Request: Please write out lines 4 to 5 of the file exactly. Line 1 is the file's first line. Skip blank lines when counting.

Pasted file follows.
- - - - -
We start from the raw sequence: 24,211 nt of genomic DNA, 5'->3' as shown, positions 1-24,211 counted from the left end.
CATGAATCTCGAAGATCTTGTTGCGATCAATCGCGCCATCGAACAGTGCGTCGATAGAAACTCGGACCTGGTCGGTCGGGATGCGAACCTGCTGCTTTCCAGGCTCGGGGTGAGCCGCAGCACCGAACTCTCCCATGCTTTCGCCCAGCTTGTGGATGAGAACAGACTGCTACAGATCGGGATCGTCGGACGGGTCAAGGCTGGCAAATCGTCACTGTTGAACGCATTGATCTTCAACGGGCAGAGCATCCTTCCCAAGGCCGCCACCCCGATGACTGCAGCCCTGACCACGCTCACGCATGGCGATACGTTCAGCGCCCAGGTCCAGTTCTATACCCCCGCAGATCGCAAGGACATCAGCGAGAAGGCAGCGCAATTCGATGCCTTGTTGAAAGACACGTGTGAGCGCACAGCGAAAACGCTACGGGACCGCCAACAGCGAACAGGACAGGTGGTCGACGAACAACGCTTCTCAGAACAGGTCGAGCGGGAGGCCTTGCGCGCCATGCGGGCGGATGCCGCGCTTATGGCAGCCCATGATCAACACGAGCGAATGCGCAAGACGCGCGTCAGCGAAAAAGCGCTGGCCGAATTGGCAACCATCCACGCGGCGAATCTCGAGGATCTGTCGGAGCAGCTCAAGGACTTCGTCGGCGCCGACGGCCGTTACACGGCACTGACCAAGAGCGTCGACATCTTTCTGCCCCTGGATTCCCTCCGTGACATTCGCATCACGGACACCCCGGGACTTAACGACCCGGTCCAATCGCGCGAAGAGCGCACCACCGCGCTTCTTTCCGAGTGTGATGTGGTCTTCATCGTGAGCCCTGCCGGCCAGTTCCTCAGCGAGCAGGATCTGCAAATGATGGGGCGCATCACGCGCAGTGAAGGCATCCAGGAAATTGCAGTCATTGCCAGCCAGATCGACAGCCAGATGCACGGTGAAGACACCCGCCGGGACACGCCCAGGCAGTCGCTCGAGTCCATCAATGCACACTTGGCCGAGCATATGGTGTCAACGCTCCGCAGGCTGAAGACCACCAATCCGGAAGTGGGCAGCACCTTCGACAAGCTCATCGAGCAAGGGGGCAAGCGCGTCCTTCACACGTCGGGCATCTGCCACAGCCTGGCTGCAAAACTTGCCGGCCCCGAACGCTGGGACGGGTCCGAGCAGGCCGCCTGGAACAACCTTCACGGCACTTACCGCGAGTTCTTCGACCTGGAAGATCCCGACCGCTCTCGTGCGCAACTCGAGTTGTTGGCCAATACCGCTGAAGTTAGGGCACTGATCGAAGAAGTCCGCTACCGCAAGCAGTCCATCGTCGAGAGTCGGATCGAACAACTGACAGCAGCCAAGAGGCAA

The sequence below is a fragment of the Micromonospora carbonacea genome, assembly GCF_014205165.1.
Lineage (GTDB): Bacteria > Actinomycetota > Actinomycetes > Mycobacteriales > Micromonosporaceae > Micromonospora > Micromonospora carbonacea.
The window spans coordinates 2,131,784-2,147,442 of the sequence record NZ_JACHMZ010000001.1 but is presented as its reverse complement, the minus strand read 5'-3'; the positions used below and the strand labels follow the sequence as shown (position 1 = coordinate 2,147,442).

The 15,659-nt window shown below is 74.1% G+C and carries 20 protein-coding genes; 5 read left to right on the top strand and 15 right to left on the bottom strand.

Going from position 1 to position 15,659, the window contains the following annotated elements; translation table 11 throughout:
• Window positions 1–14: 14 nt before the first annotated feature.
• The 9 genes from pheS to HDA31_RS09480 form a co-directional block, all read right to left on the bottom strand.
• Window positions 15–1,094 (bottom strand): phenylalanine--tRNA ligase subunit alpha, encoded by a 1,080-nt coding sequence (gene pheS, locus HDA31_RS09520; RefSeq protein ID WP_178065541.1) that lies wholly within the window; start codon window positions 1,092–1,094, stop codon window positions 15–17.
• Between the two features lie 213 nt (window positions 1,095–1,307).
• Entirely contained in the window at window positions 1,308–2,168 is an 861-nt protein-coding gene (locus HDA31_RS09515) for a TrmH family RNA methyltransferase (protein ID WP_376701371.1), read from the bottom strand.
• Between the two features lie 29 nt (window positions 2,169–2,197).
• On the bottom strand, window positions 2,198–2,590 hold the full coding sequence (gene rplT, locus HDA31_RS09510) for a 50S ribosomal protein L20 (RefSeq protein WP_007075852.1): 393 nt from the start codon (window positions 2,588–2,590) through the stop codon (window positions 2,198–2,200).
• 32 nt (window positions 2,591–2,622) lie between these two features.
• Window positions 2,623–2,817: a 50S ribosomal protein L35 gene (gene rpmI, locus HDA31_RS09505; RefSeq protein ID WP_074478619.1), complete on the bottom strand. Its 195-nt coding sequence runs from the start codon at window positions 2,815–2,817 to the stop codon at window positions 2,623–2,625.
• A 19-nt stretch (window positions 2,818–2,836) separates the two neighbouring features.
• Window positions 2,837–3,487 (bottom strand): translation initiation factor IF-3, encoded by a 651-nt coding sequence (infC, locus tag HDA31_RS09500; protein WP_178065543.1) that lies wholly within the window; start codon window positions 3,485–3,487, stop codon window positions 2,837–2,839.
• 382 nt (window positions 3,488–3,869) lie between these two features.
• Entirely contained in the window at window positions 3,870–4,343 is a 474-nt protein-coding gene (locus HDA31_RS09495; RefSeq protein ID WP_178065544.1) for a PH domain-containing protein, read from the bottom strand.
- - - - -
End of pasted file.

Lineage (GTDB): Bacteria > Actinomycetota > Actinomycetes > Mycobacteriales > Micromonosporaceae > Micromonospora > Micromonospora carbonacea.
The window spans coordinates 2,131,784-2,147,442 of the sequence record NZ_JACHMZ010000001.1 but is presented as its reverse complement, the minus strand read 5'-3'; the positions used below and the strand labels follow the sequence as shown (position 1 = coordinate 2,147,442).